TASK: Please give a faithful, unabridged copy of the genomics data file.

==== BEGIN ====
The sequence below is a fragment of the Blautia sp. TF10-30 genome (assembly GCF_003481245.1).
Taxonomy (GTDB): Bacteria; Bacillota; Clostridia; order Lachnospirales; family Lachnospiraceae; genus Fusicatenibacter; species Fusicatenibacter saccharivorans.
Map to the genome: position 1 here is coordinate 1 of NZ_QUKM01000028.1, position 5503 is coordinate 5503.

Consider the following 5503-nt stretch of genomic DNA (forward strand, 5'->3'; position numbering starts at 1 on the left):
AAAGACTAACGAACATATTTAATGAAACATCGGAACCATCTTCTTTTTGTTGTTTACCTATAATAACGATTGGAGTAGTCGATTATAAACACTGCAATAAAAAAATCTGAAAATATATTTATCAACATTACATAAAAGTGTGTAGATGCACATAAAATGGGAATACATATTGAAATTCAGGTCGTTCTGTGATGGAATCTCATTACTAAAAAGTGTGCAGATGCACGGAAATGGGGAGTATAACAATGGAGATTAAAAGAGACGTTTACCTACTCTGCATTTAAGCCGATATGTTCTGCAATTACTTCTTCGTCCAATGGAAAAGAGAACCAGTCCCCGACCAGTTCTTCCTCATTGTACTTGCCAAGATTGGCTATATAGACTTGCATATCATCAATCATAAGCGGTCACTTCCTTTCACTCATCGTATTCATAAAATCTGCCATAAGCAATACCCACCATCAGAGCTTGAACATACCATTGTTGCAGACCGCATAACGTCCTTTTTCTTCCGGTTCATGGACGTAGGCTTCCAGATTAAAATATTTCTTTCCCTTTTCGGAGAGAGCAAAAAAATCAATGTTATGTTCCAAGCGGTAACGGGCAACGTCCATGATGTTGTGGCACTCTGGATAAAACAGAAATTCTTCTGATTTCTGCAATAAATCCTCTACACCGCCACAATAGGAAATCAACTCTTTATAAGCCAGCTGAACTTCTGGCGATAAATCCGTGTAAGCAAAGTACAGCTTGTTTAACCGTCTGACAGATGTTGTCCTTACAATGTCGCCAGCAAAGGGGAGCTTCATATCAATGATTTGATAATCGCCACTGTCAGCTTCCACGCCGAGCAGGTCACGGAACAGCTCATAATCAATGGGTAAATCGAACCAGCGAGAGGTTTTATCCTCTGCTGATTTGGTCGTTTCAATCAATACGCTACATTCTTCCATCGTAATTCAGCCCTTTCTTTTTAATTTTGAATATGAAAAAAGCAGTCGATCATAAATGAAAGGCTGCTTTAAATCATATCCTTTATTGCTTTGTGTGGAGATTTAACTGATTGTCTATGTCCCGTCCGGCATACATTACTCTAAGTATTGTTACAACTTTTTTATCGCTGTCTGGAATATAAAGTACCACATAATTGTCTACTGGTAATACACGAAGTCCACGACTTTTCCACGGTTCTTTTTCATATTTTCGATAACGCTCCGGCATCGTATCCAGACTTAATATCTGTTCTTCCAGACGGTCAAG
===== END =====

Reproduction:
The sequence below is a fragment of the Blautia sp. TF10-30 genome (assembly GCF_003481245.1).
Taxonomy (GTDB): Bacteria; Bacillota; Clostridia; order Lachnospirales; family Lachnospiraceae; genus Fusicatenibacter; species Fusicatenibacter saccharivorans.
Map to the genome: position 1 here is coordinate 1 of NZ_QUKM01000028.1, position 5503 is coordinate 5503.

Consider the following 5503-nt stretch of genomic DNA (forward strand, 5'->3'; position numbering starts at 1 on the left):
AAAGACTAACGAACATATTTAATGAAACATCGGAACCATCTTCTTTTTGTTGTTTACCTATAATAACGATTGGAGTAGTCGATTATAAACACTGCAATAAAAAAATCTGAAAATATATTTATCAACATTACATAAAAGTGTGTAGATGCACATAAAATGGGAATACATATTGAAATTCAGGTCGTTCTGTGATGGAATCTCATTACTAAAAAGTGTGCAGATGCACGGAAATGGGGAGTATAACAATGGAGATTAAAAGAGACGTTTACCTACTCTGCATTTAAGCCGATATGTTCTGCAATTACTTCTTCGTCCAATGGAAAAGAGAACCAGTCCCCGACCAGTTCTTCCTCATTGTACTTGCCAAGATTGGCTATATAGACTTGCATATCATCAATCATAAGCGGTCACTTCCTTTCACTCATCGTATTCATAAAATCTGCCATAAGCAATACCCACCATCAGAGCTTGAACATACCATTGTTGCAGACCGCATAACGTCCTTTTTCTTCCGGTTCATGGACGTAGGCTTCCAGATTAAAATATTTCTTTCCCTTTTCGGAGAGAGCAAAAAAATCAATGTTATGTTCCAAGCGGTAACGGGCAACGTCCATGATGTTGTGGCACTCTGGATAAAACAGAAATTCTTCTGATTTCTGCAATAAATCCTCTACACCGCCACAATAGGAAATCAACTCTTTATAAGCCAGCTGAACTTCTGGCGATAAATCCGTGTAAGCAAAGTACAGCTTGTTTAACCGTCTGACAGATGTTGTCCTTACAATGTCGCCAGCAAAGGGGAGCTTCATATCAATGATTTGATAATCGCCACTGTCAGCTTCCACGCCGAGCAGGTCACGGAACAGCTCATAATCAATGGGTAAATCGAACCAGCGAGAGGTTTTATCCTCTGCTGATTTGGTCGTTTCAATCAATACGCTACATTCTTCCATCGTAATTCAGCCCTTTCTTTTTAATTTTGAATATGAAAAAAGCAGTCGATCATAAATGAAAGGCTGCTTTAAATCATATCCTTTATTGCTTTGTGTGGAGATTTAACTGATTGTCTATGTCCCGTCCGGCATACATTACTCTAAGTATTGTTACAACTTTTTTATCGCTGTCTGGAATATAAAGTACCACATAATTGTCTACTGGTAATACACGAAGTCCACGACTTTTCCACGGTTCTTTTTCATATTTTCGATAACGCTCCGGCATCGTATCCAGACTTAATATCTGTTCTTCCAGACGGTCAAG